Charm City Kings

Directed by Angel Manuel Soto Publishing House: HBO Max Released: 08.21.20 Review by | August 19, 2020 at 4:00 PM
9

Basically: A great coming of age set in the world of street bike culture in Baltimore.

Charm City Kings is about a young teen named Mouse (Jahi Di’Allo Winston) who is completely enamored with dirt bikes. His love comes from his older brother who passed away before the events of the story. Now, it’s the start of summer and Mouse and his friends—Lamont (Donielle T. Hansley Jr.) and Sweartagawd (Kezii Curtis), which is lowkey one of the greatest nicknames ever—want to get into the Midnight Clique who are the main crew running the streets with the best riders. This is boosted by the return of the Clique’s leader Blax (Meek Mill) who was just released from prison. Mouse’s mother Terri (Teyonah Parris) is very strict and doesn’t want her son involved with bikes. Mouse’s mentor, local police detective Rivers (William Catlett), also tries to steer him in the right direction outside of the streets.

Charm City Kings has a careful eye for authenticity. The movie feels like it captures Baltimore in the summertime in a way that is palpable (although it might be a stretch to say this as I’m not from there). The actors take great care to seem like they’re from Baltimore—the lazy comparison is to The Wire, in terms of the cast fitting into their city’s setting. For those who saw the 2013 documentary 12 O’Clock Boys, a lot of Charm City Kings will feel familiar and almost like a fictional drama adaptation. I will note that especially during the 2000s and the early 2010s you could hear dirt bikes from the city of Baltimore all the way in DC and southern Maryland. Man oh man did this movie capture that.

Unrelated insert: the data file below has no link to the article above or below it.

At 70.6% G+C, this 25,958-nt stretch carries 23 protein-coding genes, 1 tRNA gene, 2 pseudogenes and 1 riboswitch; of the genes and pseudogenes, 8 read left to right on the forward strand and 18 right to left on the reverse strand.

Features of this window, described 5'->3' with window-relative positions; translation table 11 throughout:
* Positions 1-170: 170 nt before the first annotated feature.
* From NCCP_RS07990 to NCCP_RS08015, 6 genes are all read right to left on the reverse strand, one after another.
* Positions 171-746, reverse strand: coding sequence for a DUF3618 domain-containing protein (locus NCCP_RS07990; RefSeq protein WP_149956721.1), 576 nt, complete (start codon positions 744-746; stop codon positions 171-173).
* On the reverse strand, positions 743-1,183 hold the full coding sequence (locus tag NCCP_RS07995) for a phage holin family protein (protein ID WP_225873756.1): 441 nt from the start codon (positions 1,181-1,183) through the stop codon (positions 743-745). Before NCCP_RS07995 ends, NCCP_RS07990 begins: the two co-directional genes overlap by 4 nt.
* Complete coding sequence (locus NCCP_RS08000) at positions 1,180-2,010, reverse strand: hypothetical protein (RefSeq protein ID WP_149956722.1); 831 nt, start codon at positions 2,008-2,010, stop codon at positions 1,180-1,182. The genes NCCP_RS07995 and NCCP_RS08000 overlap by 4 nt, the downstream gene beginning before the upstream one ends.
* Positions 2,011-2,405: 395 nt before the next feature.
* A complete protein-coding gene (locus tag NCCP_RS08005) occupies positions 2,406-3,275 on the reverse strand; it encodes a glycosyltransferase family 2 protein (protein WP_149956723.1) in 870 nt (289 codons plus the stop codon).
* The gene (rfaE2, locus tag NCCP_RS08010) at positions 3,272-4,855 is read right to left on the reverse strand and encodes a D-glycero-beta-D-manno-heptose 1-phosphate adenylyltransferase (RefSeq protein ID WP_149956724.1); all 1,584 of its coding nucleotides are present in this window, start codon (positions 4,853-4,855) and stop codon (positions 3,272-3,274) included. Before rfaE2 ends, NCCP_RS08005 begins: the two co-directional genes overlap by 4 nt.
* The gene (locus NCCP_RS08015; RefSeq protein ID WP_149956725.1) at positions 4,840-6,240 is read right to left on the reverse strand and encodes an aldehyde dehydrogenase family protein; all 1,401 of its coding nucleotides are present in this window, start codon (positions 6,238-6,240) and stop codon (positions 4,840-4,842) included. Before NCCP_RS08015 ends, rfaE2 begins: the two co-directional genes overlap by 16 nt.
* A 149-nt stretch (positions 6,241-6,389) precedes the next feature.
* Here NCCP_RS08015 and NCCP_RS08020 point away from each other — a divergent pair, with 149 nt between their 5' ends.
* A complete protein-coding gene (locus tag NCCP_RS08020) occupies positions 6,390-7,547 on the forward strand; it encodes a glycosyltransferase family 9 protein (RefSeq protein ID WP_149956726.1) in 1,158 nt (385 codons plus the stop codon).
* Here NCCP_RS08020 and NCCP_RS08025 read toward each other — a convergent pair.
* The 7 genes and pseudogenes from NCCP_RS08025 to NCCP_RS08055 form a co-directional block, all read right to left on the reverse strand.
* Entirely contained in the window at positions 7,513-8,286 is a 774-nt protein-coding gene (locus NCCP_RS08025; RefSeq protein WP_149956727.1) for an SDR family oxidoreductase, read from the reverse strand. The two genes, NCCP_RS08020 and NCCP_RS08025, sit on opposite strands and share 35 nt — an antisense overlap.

Photo courtesy of Sony Pictures Classics / HBO Max

Di’Allo—who was most recently Junior in Queen & Slim—really carries this film on his shoulders. You empathize with Mouse and understand his desires, while also seeing why all the adults want to protect him. He has a great rapport with Nicki (Chandler DuPont), a new girl who moves to Baltimore. She works well as Mouse’s love interest and as a character who allows for exposition on how this world works, who the central figures are, and what is so enticing about the bikes and stunts. This exposition is never overdone and the actors have a cute chemistry that makes you feel warm even though the world they are in isn’t really safe. 

Some light needs to be shined on the rapper Meek Mill who hasn’t really acted before in any substantial way but gives a great performance as Blax. He’s able to show vulnerability that you might not know he has from his music. If you’ve been following his personal issues offscreen, you can’t help but think of the case that put him in jail from popping a wheelie on a dirtbike. The meta of Mill’s real-life informs his character.

Photo courtesy of Sony Pictures Classics / HBO Max

Parris’ Terri is another great acting outing from her. She’s racking up so many great supporting acts that I hope one day she’ll get the chance to shine as a lead character. Catlett—best known from The CW’s Black Lightning or OWN’s Love Is ___—is good here, even though he plays to the “good male figure” trope. Lastly, the person playing Mouse’s older brother is Pug from 12 O’Clock Boys. This really wraps up and connects Charm City Kings to its inspiration. It’s an Easter egg for those with
careful eyes. 

Charm City Kings is a fantastic film that will probably be one of the standouts of the year. This is a must-see and now that it’s been scooped up by HBO Max, I hope everyone takes the time to watch it. 

In The End: Charm City Kings is a great urban teen film. It may feel like stories that came before it but the film has so much heart and such great craft that it easily rises to the top of the genre.

Charm City Kings comes to HBO Max on Friday.